By S. Derrickson Moore
It seems to be a summer tradition among columnists. At least once a year, there’s a need to clean and clear one’s mind (and desk) and offer up a little smorgasbord of odds and ends, bits too small for a main course column but just too good to throw out.
Here’s mine for ‘08. Get ready to chow down.
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Here is a nugget of information from rockin’ tuba virtuoso Jim Shearer that surprised me, even after a dozen years as a woodwind instrumentalist myself: It takes more wind to play a flute than a tuba, he explained to me, because so much air is lost as the flutist blows over, rather than into, the instrument’s mouthpiece. So if you’re looking for a macho marathoner in the orchestra, look first to the flute section.
I’m still in awe of those brass section people, though, after watching ‘em do their thing on instruments like the French horn, trombone, tuba and trumpet. I’ll never forget seeing Doc Severinsen, then pushing 80, run up and down those steep Pan Am steps and still managing to make his full-tilt virtuoso farewell performance seem effortless.
Few appreciate the physical demands of many of the arts, from dance to music to large scale sculpture and painting. Buff ballerinas and athletic musicians and sculptors clearly have an edge in their demanding art fields. Maybe what we need are specialty gyms and fitness centers for artists...
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This comes from a local physician, who prefers to remain anonymous, in response to a recent article on summer skin care tips. He thought advice to see a dermatologist annually was excessive— and said visits that frequent are only necessary if there are indications/risk factors/family history, etc.
Plus, he noted, there aren’t enough dermatology docs to go around in Southern New Mexico. He even did the math for me, dividing the burgeoning population (I think that was shortly before the latest estimate of nearly 200,000 in Doña Ana County came out) by the number of dermatologists. Suffice it to say, they couldn’t manage to see everybody in a year, even working around the clock. So check with your primary care physician and see if you’re one of the ones who needs to see a dermatologist. Otherwise you’re off the hook. Go have some summer fun instead, but don’t forget the SPF.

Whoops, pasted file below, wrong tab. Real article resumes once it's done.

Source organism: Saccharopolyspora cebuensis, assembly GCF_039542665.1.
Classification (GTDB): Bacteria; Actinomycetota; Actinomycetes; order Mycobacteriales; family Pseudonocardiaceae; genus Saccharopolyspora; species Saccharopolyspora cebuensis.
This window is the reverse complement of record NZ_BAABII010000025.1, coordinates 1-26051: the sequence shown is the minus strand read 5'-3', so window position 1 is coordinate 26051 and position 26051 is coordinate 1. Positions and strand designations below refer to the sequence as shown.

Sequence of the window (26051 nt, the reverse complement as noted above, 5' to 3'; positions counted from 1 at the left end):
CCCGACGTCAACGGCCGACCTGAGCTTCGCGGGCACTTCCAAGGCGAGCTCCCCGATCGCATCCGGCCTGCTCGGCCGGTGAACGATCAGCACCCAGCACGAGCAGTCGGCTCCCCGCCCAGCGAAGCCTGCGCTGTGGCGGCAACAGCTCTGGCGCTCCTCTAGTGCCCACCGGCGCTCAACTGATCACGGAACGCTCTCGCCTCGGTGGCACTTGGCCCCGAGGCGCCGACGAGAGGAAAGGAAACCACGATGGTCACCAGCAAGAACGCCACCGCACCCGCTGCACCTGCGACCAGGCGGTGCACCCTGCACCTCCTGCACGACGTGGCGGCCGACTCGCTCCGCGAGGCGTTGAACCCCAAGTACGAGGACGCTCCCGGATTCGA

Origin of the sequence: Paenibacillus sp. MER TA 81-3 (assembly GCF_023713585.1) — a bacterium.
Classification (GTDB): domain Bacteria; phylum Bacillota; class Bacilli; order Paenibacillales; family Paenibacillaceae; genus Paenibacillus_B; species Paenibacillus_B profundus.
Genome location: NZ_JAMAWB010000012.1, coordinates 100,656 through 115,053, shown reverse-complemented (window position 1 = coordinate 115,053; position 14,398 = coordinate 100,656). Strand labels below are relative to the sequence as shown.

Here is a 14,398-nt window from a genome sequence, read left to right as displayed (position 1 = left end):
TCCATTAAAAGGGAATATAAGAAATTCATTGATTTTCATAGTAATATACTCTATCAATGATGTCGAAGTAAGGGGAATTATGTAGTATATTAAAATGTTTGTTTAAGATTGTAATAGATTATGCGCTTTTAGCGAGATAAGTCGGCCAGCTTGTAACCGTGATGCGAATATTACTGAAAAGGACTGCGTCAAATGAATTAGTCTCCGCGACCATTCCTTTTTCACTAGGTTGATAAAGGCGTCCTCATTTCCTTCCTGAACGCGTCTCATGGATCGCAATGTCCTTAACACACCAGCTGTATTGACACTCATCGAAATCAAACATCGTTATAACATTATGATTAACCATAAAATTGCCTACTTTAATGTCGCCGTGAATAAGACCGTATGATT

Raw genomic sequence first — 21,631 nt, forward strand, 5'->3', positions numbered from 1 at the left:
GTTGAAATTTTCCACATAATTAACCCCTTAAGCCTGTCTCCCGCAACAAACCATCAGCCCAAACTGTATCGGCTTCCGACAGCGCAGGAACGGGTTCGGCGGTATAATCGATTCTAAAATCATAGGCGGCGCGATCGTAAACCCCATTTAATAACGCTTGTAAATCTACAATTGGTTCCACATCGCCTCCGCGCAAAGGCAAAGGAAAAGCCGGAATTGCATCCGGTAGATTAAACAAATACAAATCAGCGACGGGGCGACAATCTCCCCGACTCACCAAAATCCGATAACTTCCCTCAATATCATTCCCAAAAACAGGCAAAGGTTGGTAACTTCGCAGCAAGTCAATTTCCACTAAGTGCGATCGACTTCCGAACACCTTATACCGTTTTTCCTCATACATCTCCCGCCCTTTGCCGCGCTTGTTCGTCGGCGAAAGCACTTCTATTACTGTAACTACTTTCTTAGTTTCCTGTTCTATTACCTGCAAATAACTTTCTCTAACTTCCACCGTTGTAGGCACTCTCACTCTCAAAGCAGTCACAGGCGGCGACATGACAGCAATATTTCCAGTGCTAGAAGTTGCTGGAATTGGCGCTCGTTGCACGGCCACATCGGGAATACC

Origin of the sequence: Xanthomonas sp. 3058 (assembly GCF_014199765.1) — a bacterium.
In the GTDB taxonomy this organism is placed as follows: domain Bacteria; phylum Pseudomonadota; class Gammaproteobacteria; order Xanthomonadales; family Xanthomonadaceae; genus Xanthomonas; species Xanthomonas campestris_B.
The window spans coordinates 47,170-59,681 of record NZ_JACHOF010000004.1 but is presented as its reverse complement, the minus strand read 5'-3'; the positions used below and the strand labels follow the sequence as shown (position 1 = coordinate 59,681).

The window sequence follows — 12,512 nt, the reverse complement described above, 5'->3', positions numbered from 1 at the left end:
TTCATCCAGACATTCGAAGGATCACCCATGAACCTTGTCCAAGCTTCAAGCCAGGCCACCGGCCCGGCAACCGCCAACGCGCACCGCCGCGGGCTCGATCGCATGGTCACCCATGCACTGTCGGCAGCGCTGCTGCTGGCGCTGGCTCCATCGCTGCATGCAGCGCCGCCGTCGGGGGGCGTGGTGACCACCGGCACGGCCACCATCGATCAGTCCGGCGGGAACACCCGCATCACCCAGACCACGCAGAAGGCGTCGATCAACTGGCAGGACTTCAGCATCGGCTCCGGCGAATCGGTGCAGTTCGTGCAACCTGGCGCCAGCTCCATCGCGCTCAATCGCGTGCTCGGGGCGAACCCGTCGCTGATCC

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This is my favorite quote of the year, from Diana Alba’s July 6 story on prospects for the 2008 chile crop. Diana interviewed Jimmy and Jo Lytle of Hatch, whose crop includes Sandia, Big Jim, NuMex No. 64 and other delicious peppers.
“I praise God every day because my husband grows something that’s addictive and legal,” Jo Lytle said.
Amen. !Viva chiles!
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And speaking of chile, I have good news for those of you who read my recent list of the best green chile treats in Las Cruces and joined me in mourning the loss of green chile sundaes at Caliche’s.
As you will recall, I recently ordered a big scoop of their yummy frozen vanilla custard and asked for it with “your chile sundae topping.” Instead, my frozen desert was topped with chili con carne.
Adventurous though my palate is, I would not advise trying this at home.
Instead, look for Desert Farms’ green chile marmalade. Their booth at The Las Cruces Farmers & Crafts Market carries all kinds of chile goodies, including the Tia Rita line of chile powders and spice mixes. For other sources, give ‘em a call at (575) 525-969. I am assured that their just-hot-enough marmalade was the magic ingredient in the long-lamented sundaes of yesteryear, so now you can pick up frozen custard, or ice cream or healthier yogurt, sherbet or rice or soy frozen desserts and make your own. If you come up with a particularly wonderful hot & cold green chile sundae idea of your own, let me know.
S. Derrickson Moore can be reached at email@example.com